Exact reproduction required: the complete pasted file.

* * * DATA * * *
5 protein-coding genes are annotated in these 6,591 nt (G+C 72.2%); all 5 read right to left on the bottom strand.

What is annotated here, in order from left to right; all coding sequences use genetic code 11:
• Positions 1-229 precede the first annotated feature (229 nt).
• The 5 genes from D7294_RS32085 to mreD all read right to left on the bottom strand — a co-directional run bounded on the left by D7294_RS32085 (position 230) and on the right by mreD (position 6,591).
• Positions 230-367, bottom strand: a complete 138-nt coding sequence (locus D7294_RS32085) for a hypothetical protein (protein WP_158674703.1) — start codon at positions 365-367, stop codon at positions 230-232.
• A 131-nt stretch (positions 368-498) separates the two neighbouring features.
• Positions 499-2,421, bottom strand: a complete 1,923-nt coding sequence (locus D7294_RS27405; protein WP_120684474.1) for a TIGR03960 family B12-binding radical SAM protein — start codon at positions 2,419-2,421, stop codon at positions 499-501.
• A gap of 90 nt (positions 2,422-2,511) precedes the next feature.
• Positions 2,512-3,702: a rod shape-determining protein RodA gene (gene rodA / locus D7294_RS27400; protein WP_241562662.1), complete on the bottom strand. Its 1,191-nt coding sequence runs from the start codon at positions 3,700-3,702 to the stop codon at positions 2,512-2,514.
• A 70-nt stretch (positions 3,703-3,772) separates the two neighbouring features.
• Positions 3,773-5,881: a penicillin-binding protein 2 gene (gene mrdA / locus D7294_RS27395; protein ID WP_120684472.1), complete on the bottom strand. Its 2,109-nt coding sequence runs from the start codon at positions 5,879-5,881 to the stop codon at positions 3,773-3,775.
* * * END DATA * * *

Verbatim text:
5 protein-coding genes are annotated in these 6,591 nt (G+C 72.2%); all 5 read right to left on the bottom strand.

What is annotated here, in order from left to right; all coding sequences use genetic code 11:
• Positions 1-229 precede the first annotated feature (229 nt).
• The 5 genes from D7294_RS32085 to mreD all read right to left on the bottom strand — a co-directional run bounded on the left by D7294_RS32085 (position 230) and on the right by mreD (position 6,591).
• Positions 230-367, bottom strand: a complete 138-nt coding sequence (locus D7294_RS32085) for a hypothetical protein (protein WP_158674703.1) — start codon at positions 365-367, stop codon at positions 230-232.
• A 131-nt stretch (positions 368-498) separates the two neighbouring features.
• Positions 499-2,421, bottom strand: a complete 1,923-nt coding sequence (locus D7294_RS27405; protein WP_120684474.1) for a TIGR03960 family B12-binding radical SAM protein — start codon at positions 2,419-2,421, stop codon at positions 499-501.
• A gap of 90 nt (positions 2,422-2,511) precedes the next feature.
• Positions 2,512-3,702: a rod shape-determining protein RodA gene (gene rodA / locus D7294_RS27400; protein WP_241562662.1), complete on the bottom strand. Its 1,191-nt coding sequence runs from the start codon at positions 3,700-3,702 to the stop codon at positions 2,512-2,514.
• A 70-nt stretch (positions 3,703-3,772) separates the two neighbouring features.
• Positions 3,773-5,881: a penicillin-binding protein 2 gene (gene mrdA / locus D7294_RS27395; protein ID WP_120684472.1), complete on the bottom strand. Its 2,109-nt coding sequence runs from the start codon at positions 5,879-5,881 to the stop codon at positions 3,773-3,775.